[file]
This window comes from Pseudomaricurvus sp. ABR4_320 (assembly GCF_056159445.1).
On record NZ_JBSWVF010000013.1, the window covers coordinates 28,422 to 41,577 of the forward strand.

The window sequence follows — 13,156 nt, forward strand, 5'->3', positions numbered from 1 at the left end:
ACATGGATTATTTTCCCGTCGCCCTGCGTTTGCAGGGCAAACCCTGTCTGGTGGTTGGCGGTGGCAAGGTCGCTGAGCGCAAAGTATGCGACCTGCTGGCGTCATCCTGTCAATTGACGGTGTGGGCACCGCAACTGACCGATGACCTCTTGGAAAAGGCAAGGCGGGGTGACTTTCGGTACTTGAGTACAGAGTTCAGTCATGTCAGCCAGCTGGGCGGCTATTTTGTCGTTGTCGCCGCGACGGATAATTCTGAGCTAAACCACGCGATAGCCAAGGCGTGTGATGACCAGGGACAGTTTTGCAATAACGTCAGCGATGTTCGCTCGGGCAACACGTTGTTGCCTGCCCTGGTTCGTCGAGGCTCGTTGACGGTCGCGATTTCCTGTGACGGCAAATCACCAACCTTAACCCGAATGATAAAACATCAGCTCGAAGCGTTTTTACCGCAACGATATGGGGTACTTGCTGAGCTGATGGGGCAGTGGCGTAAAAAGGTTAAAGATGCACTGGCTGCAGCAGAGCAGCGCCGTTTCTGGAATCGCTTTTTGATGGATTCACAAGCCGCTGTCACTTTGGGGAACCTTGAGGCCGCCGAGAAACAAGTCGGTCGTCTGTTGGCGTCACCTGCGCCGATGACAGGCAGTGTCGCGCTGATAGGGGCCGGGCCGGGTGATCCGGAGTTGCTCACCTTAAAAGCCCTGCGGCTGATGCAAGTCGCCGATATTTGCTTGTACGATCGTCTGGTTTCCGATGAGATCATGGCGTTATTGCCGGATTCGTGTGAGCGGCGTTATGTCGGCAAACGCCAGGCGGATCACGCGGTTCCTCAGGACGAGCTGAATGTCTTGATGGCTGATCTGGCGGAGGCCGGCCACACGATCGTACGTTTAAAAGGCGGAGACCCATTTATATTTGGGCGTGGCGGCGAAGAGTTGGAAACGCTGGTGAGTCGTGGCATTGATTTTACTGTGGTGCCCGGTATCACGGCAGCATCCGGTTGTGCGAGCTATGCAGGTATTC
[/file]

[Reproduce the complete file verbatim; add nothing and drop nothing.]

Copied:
This window comes from Pseudomaricurvus sp. ABR4_320 (assembly GCF_056159445.1).
On record NZ_JBSWVF010000013.1, the window covers coordinates 28,422 to 41,577 of the forward strand.

The window sequence follows — 13,156 nt, forward strand, 5'->3', positions numbered from 1 at the left end:
ACATGGATTATTTTCCCGTCGCCCTGCGTTTGCAGGGCAAACCCTGTCTGGTGGTTGGCGGTGGCAAGGTCGCTGAGCGCAAAGTATGCGACCTGCTGGCGTCATCCTGTCAATTGACGGTGTGGGCACCGCAACTGACCGATGACCTCTTGGAAAAGGCAAGGCGGGGTGACTTTCGGTACTTGAGTACAGAGTTCAGTCATGTCAGCCAGCTGGGCGGCTATTTTGTCGTTGTCGCCGCGACGGATAATTCTGAGCTAAACCACGCGATAGCCAAGGCGTGTGATGACCAGGGACAGTTTTGCAATAACGTCAGCGATGTTCGCTCGGGCAACACGTTGTTGCCTGCCCTGGTTCGTCGAGGCTCGTTGACGGTCGCGATTTCCTGTGACGGCAAATCACCAACCTTAACCCGAATGATAAAACATCAGCTCGAAGCGTTTTTACCGCAACGATATGGGGTACTTGCTGAGCTGATGGGGCAGTGGCGTAAAAAGGTTAAAGATGCACTGGCTGCAGCAGAGCAGCGCCGTTTCTGGAATCGCTTTTTGATGGATTCACAAGCCGCTGTCACTTTGGGGAACCTTGAGGCCGCCGAGAAACAAGTCGGTCGTCTGTTGGCGTCACCTGCGCCGATGACAGGCAGTGTCGCGCTGATAGGGGCCGGGCCGGGTGATCCGGAGTTGCTCACCTTAAAAGCCCTGCGGCTGATGCAAGTCGCCGATATTTGCTTGTACGATCGTCTGGTTTCCGATGAGATCATGGCGTTATTGCCGGATTCGTGTGAGCGGCGTTATGTCGGCAAACGCCAGGCGGATCACGCGGTTCCTCAGGACGAGCTGAATGTCTTGATGGCTGATCTGGCGGAGGCCGGCCACACGATCGTACGTTTAAAAGGCGGAGACCCATTTATATTTGGGCGTGGCGGCGAAGAGTTGGAAACGCTGGTGAGTCGTGGCATTGATTTTACTGTGGTGCCCGGTATCACGGCAGCATCCGGTTGTGCGAGCTATGCAGGTATTC